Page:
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MIYO is Hot

You may notice that MIYO feels warm, and this is totally normal. MIYO is a high-performance audio device, and generates a lot of heat with normal operation. The following explains where the heat is coming from, and how we designed MIYO to deal with it.

Perfect Sound is the Highest Priority

We knew that the biggest problem with these kind of devices was driving headphones. There are so many different kinds of headphones, with different impedances and sensitivity. We all had headphones that would sound great with the proper drive, but terrible with other devices – usually computer's headphone jacks, portable players, and other consumer electronic devices. And given our professional audio background, we were targeting the finest professional studio reference headphones available.

So we set out to find out what we had to do to solve that problem, and make sure MIYO sounded amazing with anything.  We researched headphones.  We researched amplifiers. And when we listened to the TPA6120 headphone amplifier IC, we were blown away – we knew we had to use this device.  We also knew we would have one for each of the headphone outputs, so each headphone output could be driven optimally.

This amazing sounding chip gets warm.  Even if it’s just sitting there doing nothing. Texas Instruments doesn’t give much detail on the design beyond it being a current feedback amplifier, but one of the ways to get the distortion of a class AB amplifier so low, as this one is, is to bias it hot, so transistors in the topology are always conducting, to eliminate crossover distortion.  As if forcing the amplifier into a class-A operation for small signals – that would explain why it’s so hot at rest.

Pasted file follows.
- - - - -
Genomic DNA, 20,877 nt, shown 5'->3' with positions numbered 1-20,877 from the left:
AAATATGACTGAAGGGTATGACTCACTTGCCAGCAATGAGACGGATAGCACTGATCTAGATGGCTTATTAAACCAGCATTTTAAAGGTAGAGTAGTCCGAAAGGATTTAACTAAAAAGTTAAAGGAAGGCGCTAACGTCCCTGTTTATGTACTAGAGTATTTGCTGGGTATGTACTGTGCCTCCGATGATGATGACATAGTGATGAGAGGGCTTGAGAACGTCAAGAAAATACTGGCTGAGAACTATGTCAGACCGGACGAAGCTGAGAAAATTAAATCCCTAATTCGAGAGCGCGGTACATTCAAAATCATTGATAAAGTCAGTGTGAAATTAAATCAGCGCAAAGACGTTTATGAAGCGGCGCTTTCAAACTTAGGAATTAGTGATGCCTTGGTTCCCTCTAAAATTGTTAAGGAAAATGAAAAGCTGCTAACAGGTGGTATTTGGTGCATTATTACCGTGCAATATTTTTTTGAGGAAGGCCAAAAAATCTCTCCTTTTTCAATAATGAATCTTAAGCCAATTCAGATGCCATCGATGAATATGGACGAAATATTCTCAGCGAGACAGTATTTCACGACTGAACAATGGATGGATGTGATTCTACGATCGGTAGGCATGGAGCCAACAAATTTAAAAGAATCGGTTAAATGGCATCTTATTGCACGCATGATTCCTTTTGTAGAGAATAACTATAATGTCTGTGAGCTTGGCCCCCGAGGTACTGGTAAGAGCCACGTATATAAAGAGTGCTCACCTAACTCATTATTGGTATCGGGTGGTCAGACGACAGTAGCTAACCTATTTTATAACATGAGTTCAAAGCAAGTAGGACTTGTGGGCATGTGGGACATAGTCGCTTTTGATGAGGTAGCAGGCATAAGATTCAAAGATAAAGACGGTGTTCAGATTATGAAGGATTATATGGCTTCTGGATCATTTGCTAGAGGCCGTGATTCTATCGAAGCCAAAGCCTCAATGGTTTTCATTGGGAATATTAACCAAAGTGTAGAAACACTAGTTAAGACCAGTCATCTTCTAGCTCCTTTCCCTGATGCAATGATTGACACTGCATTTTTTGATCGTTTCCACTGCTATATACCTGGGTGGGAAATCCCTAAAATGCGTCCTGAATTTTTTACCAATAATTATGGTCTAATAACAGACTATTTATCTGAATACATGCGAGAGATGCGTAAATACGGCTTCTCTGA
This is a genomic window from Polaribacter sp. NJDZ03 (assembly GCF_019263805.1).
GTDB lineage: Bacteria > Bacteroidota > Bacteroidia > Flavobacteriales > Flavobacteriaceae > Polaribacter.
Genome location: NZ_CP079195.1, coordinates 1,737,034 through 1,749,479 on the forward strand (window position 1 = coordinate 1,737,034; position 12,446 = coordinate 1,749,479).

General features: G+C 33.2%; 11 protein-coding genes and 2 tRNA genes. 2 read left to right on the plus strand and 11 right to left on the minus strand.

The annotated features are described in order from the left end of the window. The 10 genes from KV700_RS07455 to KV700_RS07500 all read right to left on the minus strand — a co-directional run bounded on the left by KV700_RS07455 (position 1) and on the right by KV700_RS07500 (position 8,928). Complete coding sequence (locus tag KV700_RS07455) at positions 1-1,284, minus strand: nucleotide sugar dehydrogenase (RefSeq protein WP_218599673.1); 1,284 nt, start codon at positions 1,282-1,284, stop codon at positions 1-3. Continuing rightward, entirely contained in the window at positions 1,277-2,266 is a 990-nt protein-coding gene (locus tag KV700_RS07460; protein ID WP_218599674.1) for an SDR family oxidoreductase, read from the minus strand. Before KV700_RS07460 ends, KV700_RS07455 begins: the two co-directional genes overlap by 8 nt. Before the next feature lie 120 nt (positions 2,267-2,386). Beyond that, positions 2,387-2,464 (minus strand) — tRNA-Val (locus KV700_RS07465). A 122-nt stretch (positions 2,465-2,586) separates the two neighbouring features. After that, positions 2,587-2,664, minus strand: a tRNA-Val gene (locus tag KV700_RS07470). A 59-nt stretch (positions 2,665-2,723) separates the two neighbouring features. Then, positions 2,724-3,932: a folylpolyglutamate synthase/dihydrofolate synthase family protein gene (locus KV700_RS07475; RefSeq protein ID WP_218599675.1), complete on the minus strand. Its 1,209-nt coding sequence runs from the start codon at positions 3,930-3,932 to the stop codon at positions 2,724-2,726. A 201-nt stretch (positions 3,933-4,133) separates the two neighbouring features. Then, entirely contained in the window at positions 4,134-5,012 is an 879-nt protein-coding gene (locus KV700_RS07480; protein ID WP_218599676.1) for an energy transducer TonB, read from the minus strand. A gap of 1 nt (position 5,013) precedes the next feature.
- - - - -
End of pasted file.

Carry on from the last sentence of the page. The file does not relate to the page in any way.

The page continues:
(infrared image of TPA6120 eval board)

Power = Heat

The next question was: can we power this from the USB bus alone? The TPA6120 needs pretty high voltage rails in order to deliver power into high impedance headphones (at least +/-12V, or 24V total), but USB is only 5V.  We ended up using a DC-DC converter to give us the high voltage rails we wanted (30 volts total). That circuit is 85% efficient, which means it too is producing some heat.

(Bottom - TPA6120 x 2.  Top - XMOS.  Below XMOS is the PCM4220.)

(Bottom right - DC-DC converter)

Bringing it to the Surface

Confident that this design would deliver the best possible sound, we went ahead and built it. And as you might guess, all those components crammed together generates lots of heat. The XMOS USB controller generates heat. The PCM4220 generates heat (normally used in mastering A/D converters…again, audio quality comes first). Pretty much every part that is critical to reproducing audio in MIYO generates heat, but once we heard how good this design sounded there was no going back.

With computers, excessive heat generated can cause a failure if the processors get too hot. To avoid this, computer manufacturers use what is called a ‘heat sink’, where a block of heat-conductive metal makes contact with the chip directly to draw heat out of it. Usually, a fan blows across the heat sink to move the hot air out of the computer's case. Rather than use a big bulky case and fans, we decided to design MIYO’s enclosure to be a heat sink itself.

Aluminum is a pretty good heat conductor, and it turns out anodizing aluminum increases the surface area, allowing it to dissipate much more heat. Anodized aluminum also happens to be very durable and looks great. So, we precisely mill the inside of MIYO’s enclosure to make direct contact with the hottest chips on the board, followed by hard anodization. The enclosure is then able to draw heat to the surface of MIYO and into the ambient air.

This design allows MIYO function properly while staying ultra small and portable. Sure, MIYO still gets warm – but once you hear it, you’ll know it’s worth it.